On a glorious late October day, dozens gathered atop a rooftop patio on W. Broadway, to celebrate the $7.2 million resurrection and expansion of a long-abandoned building complex along the North Side artery.
The project's developer-contractor, Black-owned Tri-Construction, the Phillips Family Foundation and Urban Homeworks will be among the enterprises located in the spacious retail-office complex at 927 W. Broadway.
"This building has been renewed," Rabbi Marcia Zimmerman of Temple Israel said during the ceremony. "What is new is the opportunity and the organizations working tirelessly on enterprise and justice."
Bishop Richard Howell of nearby Shiloh Temple International Ministries also offered an invocation.
This project serves business, city and neighborhood aspirations of facilitating more ownership for people of color along corridors damaged in the 2020 riots following the police killing of George Floyd.
"The 927 Building is more than a redevelopment project," said Calvin Littlejohn, chief executive and co-founder of Tri, who started as a laborer at Mortenson Construction. "It's a model of the kind of transformative investment that empowers local business and local communities."
Littlejohn pointed to several nearby developments, including a remodeled Cub store in a bustling shopping center, a housing development by Tim Baylor and partners, the expanding Juxtaposition Arts and Capri Theater. There is $150 million in construction completed, underway or planned in the Broadway corridor.
It's evolving from a "drive-thru to a destination neighborhood," Littlejohn said.
"North Side is no different than Uptown or any other neighborhood. Communities are only as strong as the business sector," he said. "We're not getting pushed out by gentrification. We are part of the North Side leadership. I live here. I worship here. And I'm growing a business here."
The 927 project was more than a decade in the making.
The city, to settle a lawsuit with a former absentee owner of the 130-year-old structure, paid $400,000 to acquire it in 2010. Several renovation plans fell through before partners Tri and the Jay & Rose Phillips Family Foundation approached the city with a long-term solution.
Because construction costs are no less in lower-income neighborhoods that also command lower market values and rents, traditional lenders and investors are wary. Yet local entrepreneurs often lack the equity to drive deals.
The Phillips Foundation ended up making a $3.5 million equity investment. Tri is making a $500,000-plus investment, including its developer fee for the project. There are several loans, including $2 million from Sunrise Banks and $800,000 from the Minneapolis Community Property Development Fund, established for such tough projects. U.S. Bank, the Minneapolis Foundation, a business-led corridor-rebuild fund and the Metropolitan Council added more than $1 million in loans and grants, according to a financial statement.
Tri-Construction, which was founded in 2001 and employs 54 people, is now minority shareholder of the complex. Tri's owners plan to acquire the Phillips Foundation's equity within 10 years from rents and the company's construction profits.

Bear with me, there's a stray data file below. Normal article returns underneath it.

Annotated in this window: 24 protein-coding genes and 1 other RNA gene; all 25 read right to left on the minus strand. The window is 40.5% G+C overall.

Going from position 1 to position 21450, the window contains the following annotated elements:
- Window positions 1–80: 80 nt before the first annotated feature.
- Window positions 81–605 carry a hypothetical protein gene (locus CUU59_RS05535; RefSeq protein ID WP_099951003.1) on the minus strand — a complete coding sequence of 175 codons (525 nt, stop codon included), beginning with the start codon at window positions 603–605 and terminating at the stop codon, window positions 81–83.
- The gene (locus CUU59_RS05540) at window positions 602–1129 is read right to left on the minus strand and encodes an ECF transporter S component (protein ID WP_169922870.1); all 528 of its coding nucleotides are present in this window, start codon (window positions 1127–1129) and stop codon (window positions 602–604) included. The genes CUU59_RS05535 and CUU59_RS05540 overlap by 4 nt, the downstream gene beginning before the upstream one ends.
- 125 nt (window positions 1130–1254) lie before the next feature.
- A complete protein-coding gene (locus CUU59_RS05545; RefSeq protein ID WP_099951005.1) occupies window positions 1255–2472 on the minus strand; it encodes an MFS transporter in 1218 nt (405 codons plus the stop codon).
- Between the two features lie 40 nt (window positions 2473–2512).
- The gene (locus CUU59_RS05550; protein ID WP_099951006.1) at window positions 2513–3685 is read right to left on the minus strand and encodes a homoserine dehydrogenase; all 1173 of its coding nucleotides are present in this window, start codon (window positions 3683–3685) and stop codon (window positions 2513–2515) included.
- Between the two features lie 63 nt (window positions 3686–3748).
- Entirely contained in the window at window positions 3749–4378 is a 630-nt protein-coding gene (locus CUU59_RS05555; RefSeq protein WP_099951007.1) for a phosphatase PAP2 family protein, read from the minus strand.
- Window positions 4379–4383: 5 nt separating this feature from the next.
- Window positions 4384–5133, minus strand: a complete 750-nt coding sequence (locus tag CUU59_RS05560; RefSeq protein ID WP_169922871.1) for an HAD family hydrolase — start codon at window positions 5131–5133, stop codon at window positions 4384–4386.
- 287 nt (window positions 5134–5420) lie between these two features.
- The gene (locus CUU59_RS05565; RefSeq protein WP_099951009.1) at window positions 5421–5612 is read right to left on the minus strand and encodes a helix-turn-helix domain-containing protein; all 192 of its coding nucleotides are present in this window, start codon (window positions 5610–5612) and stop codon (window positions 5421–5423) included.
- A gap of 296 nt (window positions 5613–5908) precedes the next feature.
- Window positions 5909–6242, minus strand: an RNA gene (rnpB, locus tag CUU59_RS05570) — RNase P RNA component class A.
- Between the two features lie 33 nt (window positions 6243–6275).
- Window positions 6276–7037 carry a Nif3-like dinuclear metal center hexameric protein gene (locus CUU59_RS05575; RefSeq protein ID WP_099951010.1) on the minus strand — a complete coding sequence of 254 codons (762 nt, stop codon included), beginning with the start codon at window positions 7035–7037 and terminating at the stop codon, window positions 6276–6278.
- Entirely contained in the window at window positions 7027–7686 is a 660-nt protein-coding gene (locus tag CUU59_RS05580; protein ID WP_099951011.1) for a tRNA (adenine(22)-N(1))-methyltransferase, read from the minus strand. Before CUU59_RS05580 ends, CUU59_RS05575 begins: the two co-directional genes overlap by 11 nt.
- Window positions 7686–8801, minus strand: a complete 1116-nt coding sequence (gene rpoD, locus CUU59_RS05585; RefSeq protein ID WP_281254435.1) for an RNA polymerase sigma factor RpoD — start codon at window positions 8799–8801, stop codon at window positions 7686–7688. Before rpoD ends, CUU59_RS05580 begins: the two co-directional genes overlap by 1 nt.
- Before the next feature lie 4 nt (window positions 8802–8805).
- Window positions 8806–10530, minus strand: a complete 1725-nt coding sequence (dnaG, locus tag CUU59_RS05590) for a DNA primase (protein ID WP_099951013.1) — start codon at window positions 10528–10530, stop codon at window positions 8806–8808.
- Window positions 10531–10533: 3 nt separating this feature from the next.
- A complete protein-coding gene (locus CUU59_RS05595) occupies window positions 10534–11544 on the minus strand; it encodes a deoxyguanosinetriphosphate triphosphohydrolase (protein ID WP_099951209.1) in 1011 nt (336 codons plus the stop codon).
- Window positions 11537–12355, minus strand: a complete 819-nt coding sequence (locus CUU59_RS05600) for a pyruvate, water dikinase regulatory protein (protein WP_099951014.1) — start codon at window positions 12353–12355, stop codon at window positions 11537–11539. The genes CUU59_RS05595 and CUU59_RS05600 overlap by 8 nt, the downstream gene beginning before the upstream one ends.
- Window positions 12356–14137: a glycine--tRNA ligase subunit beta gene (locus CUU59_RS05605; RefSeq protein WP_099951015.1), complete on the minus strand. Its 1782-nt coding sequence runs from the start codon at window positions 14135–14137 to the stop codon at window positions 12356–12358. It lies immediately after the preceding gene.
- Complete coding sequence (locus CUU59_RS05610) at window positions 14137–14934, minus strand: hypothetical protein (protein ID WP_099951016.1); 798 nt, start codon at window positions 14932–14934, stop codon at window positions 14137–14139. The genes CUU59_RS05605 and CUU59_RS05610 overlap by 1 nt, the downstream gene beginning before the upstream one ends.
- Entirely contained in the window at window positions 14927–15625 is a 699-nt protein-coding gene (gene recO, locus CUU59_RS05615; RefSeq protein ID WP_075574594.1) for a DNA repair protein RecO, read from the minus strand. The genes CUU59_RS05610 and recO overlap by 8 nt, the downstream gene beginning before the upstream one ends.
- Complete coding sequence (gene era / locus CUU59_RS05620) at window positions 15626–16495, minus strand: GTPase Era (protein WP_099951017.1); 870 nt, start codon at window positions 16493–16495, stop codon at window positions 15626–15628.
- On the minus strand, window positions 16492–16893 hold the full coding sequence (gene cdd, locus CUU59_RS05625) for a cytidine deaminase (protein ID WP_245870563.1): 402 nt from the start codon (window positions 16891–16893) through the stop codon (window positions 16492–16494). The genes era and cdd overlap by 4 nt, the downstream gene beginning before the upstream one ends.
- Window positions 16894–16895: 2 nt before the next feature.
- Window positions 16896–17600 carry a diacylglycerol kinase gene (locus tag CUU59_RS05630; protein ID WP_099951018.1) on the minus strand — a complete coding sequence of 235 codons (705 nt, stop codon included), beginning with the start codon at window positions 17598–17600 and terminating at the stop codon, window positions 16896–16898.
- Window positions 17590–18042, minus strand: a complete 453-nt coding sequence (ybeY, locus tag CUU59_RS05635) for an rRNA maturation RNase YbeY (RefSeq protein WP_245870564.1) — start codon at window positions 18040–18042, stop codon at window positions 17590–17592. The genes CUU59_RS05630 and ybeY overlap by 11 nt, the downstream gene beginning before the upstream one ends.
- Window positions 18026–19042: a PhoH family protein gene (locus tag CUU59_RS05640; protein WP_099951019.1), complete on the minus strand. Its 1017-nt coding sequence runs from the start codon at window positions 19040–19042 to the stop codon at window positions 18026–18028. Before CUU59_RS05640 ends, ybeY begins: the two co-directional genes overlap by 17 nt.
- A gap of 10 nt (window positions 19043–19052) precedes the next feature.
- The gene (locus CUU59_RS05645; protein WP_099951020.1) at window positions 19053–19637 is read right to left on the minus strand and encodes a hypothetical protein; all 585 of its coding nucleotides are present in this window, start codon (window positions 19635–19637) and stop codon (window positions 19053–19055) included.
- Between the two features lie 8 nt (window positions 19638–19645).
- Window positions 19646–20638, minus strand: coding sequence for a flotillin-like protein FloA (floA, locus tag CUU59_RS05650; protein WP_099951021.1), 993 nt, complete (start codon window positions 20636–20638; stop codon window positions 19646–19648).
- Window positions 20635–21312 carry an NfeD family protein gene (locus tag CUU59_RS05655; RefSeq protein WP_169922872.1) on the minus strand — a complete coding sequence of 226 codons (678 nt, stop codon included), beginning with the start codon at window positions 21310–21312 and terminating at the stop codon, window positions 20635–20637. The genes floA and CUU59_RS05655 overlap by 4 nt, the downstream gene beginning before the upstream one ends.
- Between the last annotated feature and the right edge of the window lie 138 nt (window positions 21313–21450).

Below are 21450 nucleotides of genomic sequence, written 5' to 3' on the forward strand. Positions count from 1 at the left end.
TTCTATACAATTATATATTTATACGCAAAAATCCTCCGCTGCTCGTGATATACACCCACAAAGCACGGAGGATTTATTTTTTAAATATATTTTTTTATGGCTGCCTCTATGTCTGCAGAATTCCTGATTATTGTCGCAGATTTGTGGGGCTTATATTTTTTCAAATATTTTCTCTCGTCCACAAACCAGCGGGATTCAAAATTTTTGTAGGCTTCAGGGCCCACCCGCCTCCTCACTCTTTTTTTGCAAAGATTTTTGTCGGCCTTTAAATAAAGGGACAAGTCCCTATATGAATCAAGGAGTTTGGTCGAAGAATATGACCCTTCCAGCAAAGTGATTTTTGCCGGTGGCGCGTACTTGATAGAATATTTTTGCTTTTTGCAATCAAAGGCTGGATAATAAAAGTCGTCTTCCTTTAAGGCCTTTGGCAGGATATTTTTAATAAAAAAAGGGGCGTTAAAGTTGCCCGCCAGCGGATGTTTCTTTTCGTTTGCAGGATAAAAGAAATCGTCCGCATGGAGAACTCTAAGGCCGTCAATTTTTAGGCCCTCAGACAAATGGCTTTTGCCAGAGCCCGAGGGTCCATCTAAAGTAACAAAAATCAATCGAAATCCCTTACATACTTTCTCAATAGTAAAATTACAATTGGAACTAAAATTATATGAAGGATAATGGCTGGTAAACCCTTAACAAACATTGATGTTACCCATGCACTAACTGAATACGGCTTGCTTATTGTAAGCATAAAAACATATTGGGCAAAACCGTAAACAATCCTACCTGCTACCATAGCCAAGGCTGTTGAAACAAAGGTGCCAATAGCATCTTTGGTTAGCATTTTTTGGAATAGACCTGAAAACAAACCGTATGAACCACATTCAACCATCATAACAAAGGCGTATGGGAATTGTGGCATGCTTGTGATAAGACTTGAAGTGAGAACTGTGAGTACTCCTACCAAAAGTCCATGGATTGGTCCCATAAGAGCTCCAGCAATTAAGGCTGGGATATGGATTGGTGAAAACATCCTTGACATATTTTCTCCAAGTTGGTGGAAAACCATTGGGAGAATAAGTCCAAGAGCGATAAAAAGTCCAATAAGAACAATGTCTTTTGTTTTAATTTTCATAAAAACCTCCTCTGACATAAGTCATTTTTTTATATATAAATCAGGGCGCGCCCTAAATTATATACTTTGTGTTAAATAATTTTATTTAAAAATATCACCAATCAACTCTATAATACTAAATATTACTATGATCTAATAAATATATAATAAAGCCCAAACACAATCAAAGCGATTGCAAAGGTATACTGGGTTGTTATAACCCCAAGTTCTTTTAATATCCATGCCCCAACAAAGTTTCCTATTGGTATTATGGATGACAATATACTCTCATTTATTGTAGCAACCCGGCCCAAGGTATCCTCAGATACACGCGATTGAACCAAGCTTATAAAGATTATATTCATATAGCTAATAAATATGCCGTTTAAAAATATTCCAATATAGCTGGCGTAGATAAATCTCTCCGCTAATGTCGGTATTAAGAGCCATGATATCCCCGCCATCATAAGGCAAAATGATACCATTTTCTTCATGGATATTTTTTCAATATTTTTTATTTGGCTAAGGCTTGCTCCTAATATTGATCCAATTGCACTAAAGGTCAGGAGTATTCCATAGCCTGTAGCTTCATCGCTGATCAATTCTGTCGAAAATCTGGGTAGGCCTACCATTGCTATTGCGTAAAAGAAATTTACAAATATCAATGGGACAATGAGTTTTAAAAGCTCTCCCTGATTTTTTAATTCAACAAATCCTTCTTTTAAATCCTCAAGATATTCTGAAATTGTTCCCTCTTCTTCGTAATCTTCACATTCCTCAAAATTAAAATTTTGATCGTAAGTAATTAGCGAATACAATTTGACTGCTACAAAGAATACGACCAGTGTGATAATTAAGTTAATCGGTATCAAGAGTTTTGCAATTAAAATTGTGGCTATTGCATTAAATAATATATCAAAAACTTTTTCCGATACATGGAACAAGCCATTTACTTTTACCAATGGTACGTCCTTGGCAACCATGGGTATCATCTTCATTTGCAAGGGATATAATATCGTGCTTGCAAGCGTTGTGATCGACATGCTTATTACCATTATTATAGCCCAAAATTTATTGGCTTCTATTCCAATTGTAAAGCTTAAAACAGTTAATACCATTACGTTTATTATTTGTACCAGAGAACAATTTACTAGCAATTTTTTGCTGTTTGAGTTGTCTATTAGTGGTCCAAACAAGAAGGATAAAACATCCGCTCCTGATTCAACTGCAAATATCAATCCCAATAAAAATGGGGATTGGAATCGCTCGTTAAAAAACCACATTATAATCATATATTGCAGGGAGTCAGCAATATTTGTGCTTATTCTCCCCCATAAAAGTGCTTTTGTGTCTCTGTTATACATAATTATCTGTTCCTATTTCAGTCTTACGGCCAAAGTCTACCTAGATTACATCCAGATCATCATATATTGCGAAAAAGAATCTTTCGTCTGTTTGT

Littlejohn said it was challenging to integrate a dilapidated building with a new addition to create a 19,000-square-foot functional beauty.
"It would have been cheaper just to tear down the old building," Littlejohn said. "The roof leaked, the floors were bad. It was uninhabitable — but beautiful. The structure was good. We decided to enhance what we had. We repaired the interior, including floor joists and floors.''
The foundation sparked the redevelopment plan when it decided to relocate its offices to north Minneapolis. Since 2016, the Phillips Foundation has focused on assisting North Side Minneapolis Public Schools students and investing in "a thriving local economic ecosystem that creates wealth for Black, Indigenous and communities of color in north Minneapolis," according to the foundation.
"We are excited to be part of the revitalization of one of the most vibrant communities in Minnesota,'' said Joel Luedtke, program director at Phillips Foundation.
Luedtke noted the increased level of W. Broadway investment and overcoming the perception and reality of years of disinvestment and crime.
"We're going to lean more into community safety with our neighbors," Luedtke said. "We're aware of the challenges.
"There are many good neighbors and change agents, and we want to make it a more-appealing neighborhood for North Siders and visitors. It's also important that North Siders own as much of the commercial-residential assets as possible."
The Phillips Foundation, which donates about $3 million annually, has an endowment of $55 million. It contracts with the larger Minneapolis Foundation for administrative services.
The foundation's board is chaired by U.S. Rep. Dean Phillips, grandson of Jay and Rose Phillips, whose parents were Russian-Jewish immigrants and North Side entrepreneurs.